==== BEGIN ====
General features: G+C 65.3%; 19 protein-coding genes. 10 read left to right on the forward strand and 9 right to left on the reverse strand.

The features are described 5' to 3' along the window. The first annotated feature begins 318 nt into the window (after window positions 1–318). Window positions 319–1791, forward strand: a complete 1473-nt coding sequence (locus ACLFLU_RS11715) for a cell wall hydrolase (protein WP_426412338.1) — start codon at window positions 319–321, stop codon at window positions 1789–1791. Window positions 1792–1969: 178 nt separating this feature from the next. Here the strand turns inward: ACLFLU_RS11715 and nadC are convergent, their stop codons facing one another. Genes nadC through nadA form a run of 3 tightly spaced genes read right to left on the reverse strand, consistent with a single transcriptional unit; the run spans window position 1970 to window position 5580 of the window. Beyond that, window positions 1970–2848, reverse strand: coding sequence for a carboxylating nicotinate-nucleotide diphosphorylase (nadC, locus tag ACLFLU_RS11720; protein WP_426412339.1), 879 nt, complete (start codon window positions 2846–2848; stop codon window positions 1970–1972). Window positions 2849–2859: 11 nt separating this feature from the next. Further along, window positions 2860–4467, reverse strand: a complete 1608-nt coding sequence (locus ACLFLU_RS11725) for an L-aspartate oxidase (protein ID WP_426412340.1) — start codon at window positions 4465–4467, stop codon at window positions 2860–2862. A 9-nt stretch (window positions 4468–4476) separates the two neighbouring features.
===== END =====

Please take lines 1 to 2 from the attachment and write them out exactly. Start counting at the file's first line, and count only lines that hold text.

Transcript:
General features: G+C 65.3%; 19 protein-coding genes. 10 read left to right on the forward strand and 9 right to left on the reverse strand.

The features are described 5' to 3' along the window. The first annotated feature begins 318 nt into the window (after window positions 1–318). Window positions 319–1791, forward strand: a complete 1473-nt coding sequence (locus ACLFLU_RS11715) for a cell wall hydrolase (protein WP_426412338.1) — start codon at window positions 319–321, stop codon at window positions 1789–1791. Window positions 1792–1969: 178 nt separating this feature from the next. Here the strand turns inward: ACLFLU_RS11715 and nadC are convergent, their stop codons facing one another. Genes nadC through nadA form a run of 3 tightly spaced genes read right to left on the reverse strand, consistent with a single transcriptional unit; the run spans window position 1970 to window position 5580 of the window. Beyond that, window positions 1970–2848, reverse strand: coding sequence for a carboxylating nicotinate-nucleotide diphosphorylase (nadC, locus tag ACLFLU_RS11720; protein WP_426412339.1), 879 nt, complete (start codon window positions 2846–2848; stop codon window positions 1970–1972). Window positions 2849–2859: 11 nt separating this feature from the next. Further along, window positions 2860–4467, reverse strand: a complete 1608-nt coding sequence (locus ACLFLU_RS11725) for an L-aspartate oxidase (protein ID WP_426412340.1) — start codon at window positions 4465–4467, stop codon at window positions 2860–2862. A 9-nt stretch (window positions 4468–4476) separates the two neighbouring features.